Then, a friend of mine invited me to Linux installation evening hosted by OLUG – Oslo Linux User Group and PING, and told me to bring a computer to install Linux on. So, hoping to get my computer up and running with Linux and WLAN, I brought the aforementioned nc6000.

I booted the computer with the Ubuntu 8.04 Live CD, and chose the install option. The installer installed without a hitch; and when it booted back up, it got online, with wireless LAN, right out of the box.

If you know nothing about Linux; let me tell you this; the most absurdly useful set of commands I have found so far (within 48 hours of installing the computer) are the following three:

apt-get update
apt-get upgrade
apt-get install

Respectively, they check for updates to the system; upgrade the system with said updates, and installs software.

The install command needs an operator, a command that tells the system what program to install. For example, if I want to install the program Amarok; the command would look like this:

apt-get install amarok

Incidentally, the most powerful command in Linux is this one:

sudo

The sudo command does whatever you put after the command in root mode. You can even place the entire console session in root mode, which is practical if you are going to perform many tasks that need root access. If so, the command looks like this:

sudo su

Anyway, the laptop, dubbed WiseBuntu, runs beautifully, and I’ve had it connected to several wireless networks already, with no apparent problems. It has Amarok, complete with Mp3-support, and I’ve already run both a DVD-movie and a .avi-format movie file.

It works, and I have learned to stop worrying and love Ubuntu.

Quick note: this article was, in its entirety, written on the nc6000 computer, while running Ubuntu.

Resolving error code 0x9c47 when installing Internet Explorer 11

A user called in, wanting help troubleshooting an installation of Internet Explorer 11 that repeatedly and persistently failed. The error code was the same, 0x9c47. The error code means that a Windows Update, KB2729094, could not be found on the computer. Because it is listed as a prerequisite for IE11, the installation failed. It did not matter one bit that the update was already installed. Luckily, resolving it is pretty straight-forward – here’s how:

  1. Follow this link: http://www.microsoft.com/en-gb/download/details.aspx?id=30521
  2. Download the update
  3. Run the install

Now, when I did this, I got an error message saying the program did not apply to the computer. I accepted that message, then ran the installation once more, and it immediately installed, no problem.

#TBT: Why Webmail rocks my world

This post originally ran in May 2008. I am reposting it now, as part of my throwback thursday project, to give some of my older quality posts some love. With smartphones, tablets, and computers at home and work, webmail is still relevant; arguably more so than ever before.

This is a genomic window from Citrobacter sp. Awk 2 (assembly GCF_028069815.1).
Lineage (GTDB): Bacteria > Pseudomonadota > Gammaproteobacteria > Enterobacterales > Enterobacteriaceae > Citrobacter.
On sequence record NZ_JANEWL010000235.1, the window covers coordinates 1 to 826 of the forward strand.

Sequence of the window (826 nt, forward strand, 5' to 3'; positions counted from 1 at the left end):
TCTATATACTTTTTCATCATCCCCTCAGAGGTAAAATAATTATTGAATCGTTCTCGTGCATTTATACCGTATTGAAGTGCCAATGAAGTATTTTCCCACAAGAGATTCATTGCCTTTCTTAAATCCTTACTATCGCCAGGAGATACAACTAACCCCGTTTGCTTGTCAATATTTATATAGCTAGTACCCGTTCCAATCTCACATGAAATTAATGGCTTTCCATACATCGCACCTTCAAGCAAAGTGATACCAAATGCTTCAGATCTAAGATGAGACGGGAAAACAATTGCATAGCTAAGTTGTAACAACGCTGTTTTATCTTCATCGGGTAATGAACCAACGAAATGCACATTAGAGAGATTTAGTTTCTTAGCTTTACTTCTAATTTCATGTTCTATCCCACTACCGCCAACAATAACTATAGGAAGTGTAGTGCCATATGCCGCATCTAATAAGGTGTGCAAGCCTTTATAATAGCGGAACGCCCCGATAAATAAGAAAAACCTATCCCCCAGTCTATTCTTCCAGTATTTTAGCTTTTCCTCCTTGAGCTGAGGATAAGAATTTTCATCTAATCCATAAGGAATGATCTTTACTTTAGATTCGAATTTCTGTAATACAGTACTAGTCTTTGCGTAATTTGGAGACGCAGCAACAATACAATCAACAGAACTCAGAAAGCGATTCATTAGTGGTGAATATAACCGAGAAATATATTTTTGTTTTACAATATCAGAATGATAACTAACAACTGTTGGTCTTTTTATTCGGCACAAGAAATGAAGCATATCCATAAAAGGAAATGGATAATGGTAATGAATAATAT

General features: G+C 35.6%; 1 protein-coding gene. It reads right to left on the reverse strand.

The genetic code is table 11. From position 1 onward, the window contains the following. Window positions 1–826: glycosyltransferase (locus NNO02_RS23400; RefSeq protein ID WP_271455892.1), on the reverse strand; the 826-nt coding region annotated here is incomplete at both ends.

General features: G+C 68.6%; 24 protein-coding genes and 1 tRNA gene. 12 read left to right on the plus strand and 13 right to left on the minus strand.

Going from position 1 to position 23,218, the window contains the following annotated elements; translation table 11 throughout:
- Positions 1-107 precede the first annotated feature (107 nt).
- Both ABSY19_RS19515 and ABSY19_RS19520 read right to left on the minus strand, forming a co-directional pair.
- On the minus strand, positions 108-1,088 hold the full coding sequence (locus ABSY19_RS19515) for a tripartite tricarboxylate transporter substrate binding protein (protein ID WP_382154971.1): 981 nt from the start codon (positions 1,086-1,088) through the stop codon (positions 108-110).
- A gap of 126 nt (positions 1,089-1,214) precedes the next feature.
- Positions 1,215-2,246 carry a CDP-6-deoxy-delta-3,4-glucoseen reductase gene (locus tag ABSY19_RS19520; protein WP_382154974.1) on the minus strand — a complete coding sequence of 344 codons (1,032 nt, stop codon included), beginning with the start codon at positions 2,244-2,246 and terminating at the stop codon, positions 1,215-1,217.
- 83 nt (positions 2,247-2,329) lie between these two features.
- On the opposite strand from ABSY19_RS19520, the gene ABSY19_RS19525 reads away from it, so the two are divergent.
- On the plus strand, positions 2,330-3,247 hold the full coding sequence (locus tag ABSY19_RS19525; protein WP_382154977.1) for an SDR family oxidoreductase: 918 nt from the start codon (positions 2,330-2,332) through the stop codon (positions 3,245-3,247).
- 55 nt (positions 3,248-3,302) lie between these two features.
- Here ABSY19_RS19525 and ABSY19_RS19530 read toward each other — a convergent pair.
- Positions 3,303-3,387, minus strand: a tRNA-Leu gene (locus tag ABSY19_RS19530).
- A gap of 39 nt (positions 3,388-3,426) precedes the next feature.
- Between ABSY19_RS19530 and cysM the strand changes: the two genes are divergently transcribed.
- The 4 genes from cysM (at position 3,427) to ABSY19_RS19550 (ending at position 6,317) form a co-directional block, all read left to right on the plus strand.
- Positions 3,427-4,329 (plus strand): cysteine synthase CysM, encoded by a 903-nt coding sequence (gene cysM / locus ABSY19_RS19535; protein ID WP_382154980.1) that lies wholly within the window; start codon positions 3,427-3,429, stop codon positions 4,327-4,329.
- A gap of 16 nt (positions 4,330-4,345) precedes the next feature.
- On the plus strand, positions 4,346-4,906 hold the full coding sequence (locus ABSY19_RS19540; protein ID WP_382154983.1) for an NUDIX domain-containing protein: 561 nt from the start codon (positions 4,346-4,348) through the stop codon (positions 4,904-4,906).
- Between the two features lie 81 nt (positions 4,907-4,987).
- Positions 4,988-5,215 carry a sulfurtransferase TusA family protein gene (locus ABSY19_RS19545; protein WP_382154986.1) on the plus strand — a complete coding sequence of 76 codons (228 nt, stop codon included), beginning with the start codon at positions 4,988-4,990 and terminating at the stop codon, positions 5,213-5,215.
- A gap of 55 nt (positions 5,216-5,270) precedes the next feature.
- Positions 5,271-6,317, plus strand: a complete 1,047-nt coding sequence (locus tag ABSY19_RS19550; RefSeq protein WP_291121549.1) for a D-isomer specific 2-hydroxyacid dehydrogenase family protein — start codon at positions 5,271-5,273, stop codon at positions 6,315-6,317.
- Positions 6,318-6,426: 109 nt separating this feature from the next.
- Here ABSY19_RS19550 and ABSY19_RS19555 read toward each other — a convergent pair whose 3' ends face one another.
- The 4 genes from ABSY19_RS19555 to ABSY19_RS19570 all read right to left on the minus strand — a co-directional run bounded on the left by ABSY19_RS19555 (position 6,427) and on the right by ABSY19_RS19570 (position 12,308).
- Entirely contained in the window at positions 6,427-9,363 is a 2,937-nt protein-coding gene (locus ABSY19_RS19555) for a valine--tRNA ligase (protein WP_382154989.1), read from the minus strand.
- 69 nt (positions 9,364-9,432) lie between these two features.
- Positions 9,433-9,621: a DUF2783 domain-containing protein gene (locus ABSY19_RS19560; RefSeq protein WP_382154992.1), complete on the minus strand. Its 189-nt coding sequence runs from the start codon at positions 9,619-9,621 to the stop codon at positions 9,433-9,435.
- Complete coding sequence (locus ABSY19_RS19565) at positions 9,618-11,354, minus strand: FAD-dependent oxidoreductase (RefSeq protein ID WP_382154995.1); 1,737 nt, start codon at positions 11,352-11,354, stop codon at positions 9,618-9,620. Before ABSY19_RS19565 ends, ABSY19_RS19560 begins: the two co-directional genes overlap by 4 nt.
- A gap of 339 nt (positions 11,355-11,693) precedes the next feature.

I’ve been using email since 1998, and from the get-go I’ve been using various webmail-clients, in addition to locally installed clients such as Outlook Express (urgh), Outlook (Yum-yum), Lotus Notes (Oh-so-bloated) and Thunderbird (Weighed, measured and found wanting). My first email address was a hotmail one, and although that specific incarnation of my online presence no longer exists, I still have a hotmail address.

In addition to my hotmail adress, I’ve got five other main emails, three personal and two professional. All in all, this is a whopping total of five. Two of my four personal addresses are hosted by traditional mail and web hosts, and normally speaking they’d be accessed using a locally installed email client. Not so with me, mine are forwarded to my non-hotmail webmail provider, GMail.

Now, you can like or dislike GMail, it doesn’t change the fact that GMail has garnered a large following, and I for one love the archiving system they’ve got, as I do tend to need old emails from time to time, and at times need to label emails with more than one label.

I’ve spent two years abroad, one in the South England town of Poole, and one all over Israel. Both places, email was a great way of communicating with family and friends back home. However, not having my own computer in England, and not wanting to risk my personal communication being spread for the winds in Israel, webmail was the perfect solution, for a few simple reasons:

  • If you’ve got ‘net, you’ve got mail
  • Read and reply to email when and where you can and want
  • Read old emails at need

Nowadays, getting an email address costs nothing, you get loads of space, and it doesn’t take a lot of time to set up or learn how to use. Simply put; if you know how to use the web, you already have the tools to acquire and start using your very own email adress.

A critical look at the “Great Place to Work” award